The countryside was just beautiful, and photos of the bridge where Shaun Thornton ( John Wayne) first spots Mary-Kate Donaher (Maureen O’Hara) herding sheep adorn the walls of the She-Shack. * massive sigh

Another favourite movie filmed mostly in Ireland and starring Daniel Day-Lewis is In The Name Of The Father. Nothing light and fluffy about this one, it is based on the true story of the Guildford Four, four people falsely convicted of the 1974 Guildford pub bombings, which killed four off-duty British soldiers and a civilian.

The Irish scenery is bleak yet spectacular. Kilmainham Gaol in Dublin is brutally stark and full of the history of Irish nationalism with a courtyard where the perpetrators of the 1916 Easter Uprising were executed. TIP: Do the tour: it’s eerily fascinating.

Hot soup, Cold Cider, and a hint of rebellion.

The Dam Busters and Books

My poor old father lived in a house full of women – except for the Siamese cats. All cats were male.

He should have had sons. He tried so hard to make us capable of catching and gutting fish, skinning rabbits, and excelling at marbles. One birthday he gave me a cricket bat, and on another a couple of cap guns ( which I adored). The nicest comment I ever heard him say about both my sister and I was that we “ never cried like girls”. PC. What’s that?

A tough nut he never talked about the war. Not in the home, nor with mates. Compartmentalising things into a box with the label, PAST, was his survival strategy.

Once I started high school my Dad started feeding me military books to read. He had already directed my reading towards the likes of Robinson Caruso, The Last of the Mohicans, and Kipling, but secondary school led to a change.

The first, which I remember vividly, was Enemy Coast Head, by Guy Gibson.V.C., who led the DamBusters Raid. He handed the book to me as I was running out the front door to catch a bus. Didn’t say a word – just passed it over. What an odd book to put into a school bag, hey……..

When I finished it within the week I simply left the book in his bedroom.

A few days later he handed me No Passing Glory by Andrew Boyle, the biography of Sir Leonard Cheshire. Same thing: he just handed it to me to read in silence.

A couple of weeks later my father asked if I actually read the two books. Of course, I said. One did not disobey one’s father – in those days, at least. He looked sceptical. So you know what the old bugger did? He started hounding his twelve year old daughter with questions – which of course I was more than capable of answering. Unfortunately, I was never able to answer the maths questions…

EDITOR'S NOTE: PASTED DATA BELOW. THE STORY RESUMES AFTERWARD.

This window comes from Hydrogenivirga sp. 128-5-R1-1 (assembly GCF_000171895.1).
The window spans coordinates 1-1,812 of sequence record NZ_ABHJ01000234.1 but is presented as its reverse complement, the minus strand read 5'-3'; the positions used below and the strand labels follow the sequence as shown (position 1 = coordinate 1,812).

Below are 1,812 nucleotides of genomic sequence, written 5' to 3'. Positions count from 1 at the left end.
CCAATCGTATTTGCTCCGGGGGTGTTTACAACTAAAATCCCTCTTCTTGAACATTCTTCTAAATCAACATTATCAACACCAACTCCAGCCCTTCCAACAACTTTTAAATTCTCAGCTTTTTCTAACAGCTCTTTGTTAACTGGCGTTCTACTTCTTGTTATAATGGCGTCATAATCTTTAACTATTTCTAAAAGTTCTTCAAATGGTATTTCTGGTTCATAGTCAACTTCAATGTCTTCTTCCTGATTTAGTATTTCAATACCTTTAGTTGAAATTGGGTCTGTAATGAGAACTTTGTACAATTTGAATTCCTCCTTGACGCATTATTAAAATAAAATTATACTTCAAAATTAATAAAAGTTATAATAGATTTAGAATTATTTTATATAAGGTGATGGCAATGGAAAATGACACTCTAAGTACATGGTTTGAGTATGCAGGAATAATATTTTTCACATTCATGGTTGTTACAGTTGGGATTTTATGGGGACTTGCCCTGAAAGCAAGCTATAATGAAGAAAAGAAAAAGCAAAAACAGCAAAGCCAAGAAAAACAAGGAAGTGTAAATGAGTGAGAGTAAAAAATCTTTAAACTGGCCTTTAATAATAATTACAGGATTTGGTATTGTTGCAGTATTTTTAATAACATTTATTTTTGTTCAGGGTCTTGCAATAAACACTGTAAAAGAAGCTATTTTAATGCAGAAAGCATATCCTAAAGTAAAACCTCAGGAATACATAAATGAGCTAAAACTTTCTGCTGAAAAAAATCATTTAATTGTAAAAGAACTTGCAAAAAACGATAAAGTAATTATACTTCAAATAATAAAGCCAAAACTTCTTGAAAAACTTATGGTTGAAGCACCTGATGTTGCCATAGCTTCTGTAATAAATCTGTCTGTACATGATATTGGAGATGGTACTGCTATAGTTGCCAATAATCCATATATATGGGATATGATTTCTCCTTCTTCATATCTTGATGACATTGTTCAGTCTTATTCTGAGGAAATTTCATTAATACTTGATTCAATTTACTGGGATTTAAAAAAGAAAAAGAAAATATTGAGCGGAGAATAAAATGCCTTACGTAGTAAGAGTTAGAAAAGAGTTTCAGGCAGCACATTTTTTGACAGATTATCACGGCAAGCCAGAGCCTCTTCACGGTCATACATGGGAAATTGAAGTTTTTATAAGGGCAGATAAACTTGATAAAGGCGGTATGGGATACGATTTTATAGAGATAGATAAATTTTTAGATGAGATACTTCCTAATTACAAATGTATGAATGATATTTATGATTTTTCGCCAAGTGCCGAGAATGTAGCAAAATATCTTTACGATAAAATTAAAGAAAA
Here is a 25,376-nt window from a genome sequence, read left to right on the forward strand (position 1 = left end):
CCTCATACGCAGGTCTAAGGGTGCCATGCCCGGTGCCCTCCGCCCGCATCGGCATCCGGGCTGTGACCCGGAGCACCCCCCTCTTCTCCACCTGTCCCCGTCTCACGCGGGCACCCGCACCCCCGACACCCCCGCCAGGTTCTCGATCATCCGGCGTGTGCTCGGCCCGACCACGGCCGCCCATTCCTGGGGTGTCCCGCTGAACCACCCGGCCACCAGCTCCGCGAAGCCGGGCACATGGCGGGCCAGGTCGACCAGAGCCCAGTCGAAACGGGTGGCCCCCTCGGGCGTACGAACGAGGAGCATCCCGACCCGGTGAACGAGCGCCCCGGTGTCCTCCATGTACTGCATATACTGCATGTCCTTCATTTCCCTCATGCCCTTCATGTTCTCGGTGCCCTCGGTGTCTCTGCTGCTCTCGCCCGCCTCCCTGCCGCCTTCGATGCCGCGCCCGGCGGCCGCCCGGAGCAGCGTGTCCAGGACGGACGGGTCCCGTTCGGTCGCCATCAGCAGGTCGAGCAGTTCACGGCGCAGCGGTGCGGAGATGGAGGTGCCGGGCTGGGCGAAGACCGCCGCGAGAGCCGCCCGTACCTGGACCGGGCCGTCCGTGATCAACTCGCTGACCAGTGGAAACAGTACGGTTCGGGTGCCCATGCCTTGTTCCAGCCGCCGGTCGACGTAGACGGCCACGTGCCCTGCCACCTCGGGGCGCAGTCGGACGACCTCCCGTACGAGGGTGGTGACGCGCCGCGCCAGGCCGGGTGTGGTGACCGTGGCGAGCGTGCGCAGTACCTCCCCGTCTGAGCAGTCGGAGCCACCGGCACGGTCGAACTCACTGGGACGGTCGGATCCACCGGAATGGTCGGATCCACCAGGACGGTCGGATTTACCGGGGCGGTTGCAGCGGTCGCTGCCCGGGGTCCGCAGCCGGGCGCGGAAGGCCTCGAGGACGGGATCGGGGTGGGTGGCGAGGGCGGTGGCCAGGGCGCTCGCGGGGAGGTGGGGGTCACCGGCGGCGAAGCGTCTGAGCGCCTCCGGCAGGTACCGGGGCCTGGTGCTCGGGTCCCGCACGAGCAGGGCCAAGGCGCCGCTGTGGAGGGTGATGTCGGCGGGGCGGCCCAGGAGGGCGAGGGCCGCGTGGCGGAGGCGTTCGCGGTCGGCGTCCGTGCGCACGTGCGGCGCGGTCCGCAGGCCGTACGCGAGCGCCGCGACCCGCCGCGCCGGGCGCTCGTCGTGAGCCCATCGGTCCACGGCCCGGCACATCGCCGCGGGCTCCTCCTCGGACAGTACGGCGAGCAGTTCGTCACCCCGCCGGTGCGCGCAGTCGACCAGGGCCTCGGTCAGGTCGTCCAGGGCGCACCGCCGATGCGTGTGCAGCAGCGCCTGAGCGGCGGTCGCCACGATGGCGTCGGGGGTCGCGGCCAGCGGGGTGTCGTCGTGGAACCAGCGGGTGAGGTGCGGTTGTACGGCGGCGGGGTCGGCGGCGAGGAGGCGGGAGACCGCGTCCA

I was reminded of this when I read there were moves to remake the movie, The Dam Busters. New information has become available with the secrecy codes lifted apparently. See here. https://www.telegraph.co.uk/news/2018/11/29/peter-jackson-1955-dam-busters-film-didnt-tell-real-story/

Poor old fella would be so disgusted that I can cry with the best of them these days.

Bridge Of Clay : Book Review

Book Review : Bridge Of Clay

Author: Markus Zusak

Published: 2018

Zusak’s previous publication was the much lauded The Book Thief. Couldn’t finish it. At this stage of the game there are just “too many books and too little time”.

Picking up the 580 plus pages of paperback Bridge Of Clay was always going to be dicey. I needed to give this Australian author another go, and in spite of its bulk found it an easy read. I’de rate this a four-cups-of-tea-and two-mint-slice-biscuits book. Finished it in a single sitting.

This is the story of five brothers, the Dunbar boys, with Matthew the eldest, summing up the storyline with :

Me, Rory, Henry, Clayton, Thomas.
We would never be the same.
Many considered us tearaways.
Barbarians.
Mostly they were right.
Our mother was dead.
Our father had fled.
We swore like bastards, fought like contenders, and punished each other at pool, at table tennis, at Monopoly, darts, football, cards, at everything we could get our hands on.
We had a piano no-one played”.

The Dunbar brothers are all very different characters and yet are close, and they are all hurting. Matt at 18 taking on the bulk of family responsibilities. There is lots of brotherly love mixed with the shenanigans of “boys” .(said by the mother of daughters who threatened to send any male baby back along with any redheads). The nostalgic feel warms the ol’ heart. ( reminiscent of the beginning of the 1944 movie, The Fighting Sullivans.)

These boys have been shaped by stories from their parents. It is through stories that we learn what moulded their parents. Young Tom even names his pets after characters in The Odyssey and The Illiad because of stories shared by his parents. Even their pet mule, Archilles, is a source of stories.

Clay has lost more than his brothers, and despite the crushing heartache and loneliness, he metaphorically and literally builds the bridge that finally brings the family to a place of healing.

The book does jump around a bit from present, to past and present again. The movies the boys watch are valuable reference points. This may or may not have assisted the Millenials any.

Millenials might not also get the references made by the crucial female apprentice jockey character. More nostalgia on my part : I have strong memories of attending a race meeting to see that very same horse race on Anzac Day 1986. Looking and feeling swish in red high heels and a green and red dress, the image was shattered when I fainted, legs in the air, down by the winning post. Last time I ever wore high heels.(No, not the bubbles – I was to discover later that I was with child!)